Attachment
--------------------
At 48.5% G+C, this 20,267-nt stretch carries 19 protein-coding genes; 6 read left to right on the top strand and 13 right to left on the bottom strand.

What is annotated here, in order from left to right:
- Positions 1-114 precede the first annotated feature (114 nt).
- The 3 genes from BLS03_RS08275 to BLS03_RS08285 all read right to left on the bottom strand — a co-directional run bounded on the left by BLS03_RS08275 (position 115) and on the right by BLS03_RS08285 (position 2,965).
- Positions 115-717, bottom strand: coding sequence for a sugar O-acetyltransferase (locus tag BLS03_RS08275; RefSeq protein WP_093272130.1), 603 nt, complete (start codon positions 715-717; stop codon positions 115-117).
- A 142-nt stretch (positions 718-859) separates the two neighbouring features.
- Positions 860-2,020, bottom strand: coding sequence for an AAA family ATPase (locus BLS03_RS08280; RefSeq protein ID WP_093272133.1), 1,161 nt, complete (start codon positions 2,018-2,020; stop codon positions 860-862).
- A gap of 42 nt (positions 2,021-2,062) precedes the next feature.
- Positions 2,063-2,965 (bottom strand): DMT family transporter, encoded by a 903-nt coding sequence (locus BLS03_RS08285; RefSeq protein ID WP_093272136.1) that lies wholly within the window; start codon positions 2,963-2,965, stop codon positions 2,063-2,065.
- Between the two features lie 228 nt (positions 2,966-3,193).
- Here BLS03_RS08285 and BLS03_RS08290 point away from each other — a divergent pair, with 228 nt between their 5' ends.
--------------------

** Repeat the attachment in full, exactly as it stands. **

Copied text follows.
At 48.5% G+C, this 20,267-nt stretch carries 19 protein-coding genes; 6 read left to right on the top strand and 13 right to left on the bottom strand.

What is annotated here, in order from left to right:
- Positions 1-114 precede the first annotated feature (114 nt).
- The 3 genes from BLS03_RS08275 to BLS03_RS08285 all read right to left on the bottom strand — a co-directional run bounded on the left by BLS03_RS08275 (position 115) and on the right by BLS03_RS08285 (position 2,965).
- Positions 115-717, bottom strand: coding sequence for a sugar O-acetyltransferase (locus tag BLS03_RS08275; RefSeq protein WP_093272130.1), 603 nt, complete (start codon positions 715-717; stop codon positions 115-117).
- A 142-nt stretch (positions 718-859) separates the two neighbouring features.
- Positions 860-2,020, bottom strand: coding sequence for an AAA family ATPase (locus BLS03_RS08280; RefSeq protein ID WP_093272133.1), 1,161 nt, complete (start codon positions 2,018-2,020; stop codon positions 860-862).
- A gap of 42 nt (positions 2,021-2,062) precedes the next feature.
- Positions 2,063-2,965 (bottom strand): DMT family transporter, encoded by a 903-nt coding sequence (locus BLS03_RS08285; RefSeq protein ID WP_093272136.1) that lies wholly within the window; start codon positions 2,963-2,965, stop codon positions 2,063-2,065.
- Between the two features lie 228 nt (positions 2,966-3,193).
- Here BLS03_RS08285 and BLS03_RS08290 point away from each other — a divergent pair, with 228 nt between their 5' ends.